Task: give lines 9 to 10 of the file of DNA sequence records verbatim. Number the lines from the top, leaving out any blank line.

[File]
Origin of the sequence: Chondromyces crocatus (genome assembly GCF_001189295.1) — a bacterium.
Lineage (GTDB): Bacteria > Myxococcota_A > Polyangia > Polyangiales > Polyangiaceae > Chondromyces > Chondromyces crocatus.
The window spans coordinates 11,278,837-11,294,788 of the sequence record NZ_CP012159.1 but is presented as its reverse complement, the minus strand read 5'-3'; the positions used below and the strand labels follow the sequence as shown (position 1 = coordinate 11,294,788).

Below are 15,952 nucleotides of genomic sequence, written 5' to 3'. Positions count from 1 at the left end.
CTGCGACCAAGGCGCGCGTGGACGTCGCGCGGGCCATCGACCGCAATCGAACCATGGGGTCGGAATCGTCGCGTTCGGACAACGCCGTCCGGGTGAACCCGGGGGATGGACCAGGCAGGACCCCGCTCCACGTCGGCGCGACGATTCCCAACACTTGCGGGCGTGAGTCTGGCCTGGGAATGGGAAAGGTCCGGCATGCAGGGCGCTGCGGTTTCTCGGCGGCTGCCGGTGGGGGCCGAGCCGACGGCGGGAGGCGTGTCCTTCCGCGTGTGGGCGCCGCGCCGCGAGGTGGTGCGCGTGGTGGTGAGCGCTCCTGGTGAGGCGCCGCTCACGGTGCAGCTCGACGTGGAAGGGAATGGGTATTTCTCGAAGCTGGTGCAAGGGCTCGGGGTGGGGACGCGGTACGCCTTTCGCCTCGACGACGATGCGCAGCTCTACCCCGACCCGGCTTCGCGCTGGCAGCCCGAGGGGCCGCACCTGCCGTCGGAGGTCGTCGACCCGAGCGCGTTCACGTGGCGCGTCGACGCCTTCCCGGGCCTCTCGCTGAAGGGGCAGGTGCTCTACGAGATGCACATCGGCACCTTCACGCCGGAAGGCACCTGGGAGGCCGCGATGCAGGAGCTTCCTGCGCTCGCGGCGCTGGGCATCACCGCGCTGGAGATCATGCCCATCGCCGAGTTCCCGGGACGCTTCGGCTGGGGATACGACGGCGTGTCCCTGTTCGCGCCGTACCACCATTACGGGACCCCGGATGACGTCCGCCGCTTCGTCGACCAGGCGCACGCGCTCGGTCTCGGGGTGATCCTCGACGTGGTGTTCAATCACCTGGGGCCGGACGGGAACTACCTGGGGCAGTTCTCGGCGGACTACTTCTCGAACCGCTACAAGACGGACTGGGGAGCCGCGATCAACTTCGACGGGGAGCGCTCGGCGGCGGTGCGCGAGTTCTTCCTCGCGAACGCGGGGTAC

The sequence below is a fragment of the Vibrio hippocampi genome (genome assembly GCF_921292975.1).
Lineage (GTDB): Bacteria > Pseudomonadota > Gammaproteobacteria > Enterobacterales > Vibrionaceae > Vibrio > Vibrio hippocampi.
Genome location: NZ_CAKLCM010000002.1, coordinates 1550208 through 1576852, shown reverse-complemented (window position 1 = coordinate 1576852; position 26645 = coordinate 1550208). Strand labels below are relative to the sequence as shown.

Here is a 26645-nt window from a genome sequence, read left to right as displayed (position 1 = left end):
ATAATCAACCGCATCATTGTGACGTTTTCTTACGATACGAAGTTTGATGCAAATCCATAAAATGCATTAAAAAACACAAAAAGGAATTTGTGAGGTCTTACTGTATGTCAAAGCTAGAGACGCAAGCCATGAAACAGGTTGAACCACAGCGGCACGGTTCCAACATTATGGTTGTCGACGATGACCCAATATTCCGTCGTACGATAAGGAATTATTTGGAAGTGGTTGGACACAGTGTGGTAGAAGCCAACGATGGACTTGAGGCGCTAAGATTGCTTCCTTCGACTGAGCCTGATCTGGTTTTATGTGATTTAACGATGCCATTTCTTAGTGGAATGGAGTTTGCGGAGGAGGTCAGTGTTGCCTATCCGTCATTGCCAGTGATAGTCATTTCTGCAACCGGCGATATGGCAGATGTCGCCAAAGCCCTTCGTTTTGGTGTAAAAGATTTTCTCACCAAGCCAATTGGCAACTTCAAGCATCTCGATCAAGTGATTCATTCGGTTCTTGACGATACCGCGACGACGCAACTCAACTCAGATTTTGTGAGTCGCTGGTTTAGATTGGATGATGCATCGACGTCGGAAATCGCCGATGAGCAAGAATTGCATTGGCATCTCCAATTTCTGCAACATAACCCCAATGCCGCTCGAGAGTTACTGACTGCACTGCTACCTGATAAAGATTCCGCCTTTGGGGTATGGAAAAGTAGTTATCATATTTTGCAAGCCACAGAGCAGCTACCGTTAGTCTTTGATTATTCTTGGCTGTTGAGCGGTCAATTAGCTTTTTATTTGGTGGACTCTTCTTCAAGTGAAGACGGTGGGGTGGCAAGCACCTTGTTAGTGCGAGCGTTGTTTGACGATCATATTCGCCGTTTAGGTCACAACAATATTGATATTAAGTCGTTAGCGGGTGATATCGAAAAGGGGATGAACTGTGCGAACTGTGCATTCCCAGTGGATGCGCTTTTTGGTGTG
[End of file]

Here is a 26645-nt window from a genome sequence, read left to right as displayed (position 1 = left end):
ATAATCAACCGCATCATTGTGACGTTTTCTTACGATACGAAGTTTGATGCAAATCCATAAAATGCATTAAAAAACACAAAAAGGAATTTGTGAGGTCTTACTGTATGTCAAAGCTAGAGACGCAAGCCATGAAACAGGTTGAACCACAGCGGCACGGTTCCAACATTATGGTTGTCGACGATGACCCAATATTCCGTCGTACGATAAGGAATTATTTGGAAGTGGTTGGACACAGTGTGGTAGAAGCCAACGATGGACTTGAGGCGCTAAGATTGCTTCCTTCGACTGAGCCTGATCTGGTTTTATGTGATTTAACGATGCCATTTCTTAGTGGAATGGAGTTTGCGGAGGAGGTCAGTGTTGCCTATCCGTCATTGCCAGTGATAGTCATTTCTGCAACCGGCGATATGGCAGATGTCGCCAAAGCCCTTCGTTTTGGTGTAAAAGATTTTCTCACCAAGCCAATTGGCAACTTCAAGCATCTCGATCAAGTGATTCATTCGGTTCTTGACGATACCGCGACGACGCAACTCAACTCAGATTTTGTGAGTCGCTGGTTTAGATTGGATGATGCATCGACGTCGGAAATCGCCGATGAGCAAGAATTGCATTGGCATCTCCAATTTCTGCAACATAACCCCAATGCCGCTCGAGAGTTACTGACTGCACTGCTACCTGATAAAGATTCCGCCTTTGGGGTATGGAAAAGTAGTTATCATATTTTGCAAGCCACAGAGCAGCTACCGTTAGTCTTTGATTATTCTTGGCTGTTGAGCGGTCAATTAGCTTTTTATTTGGTGGACTCTTCTTCAAGTGAAGACGGTGGGGTGGCAAGCACCTTGTTAGTGCGAGCGTTGTTTGACGATCATATTCGCCGTTTAGGTCACAACAATATTGATATTAAGTCGTTAGCGGGTGATATCGAAAAGGGGATGAACTGTGCGAACTGTGCATTCCCAGTGGATGCGCTTTTTGGTGTG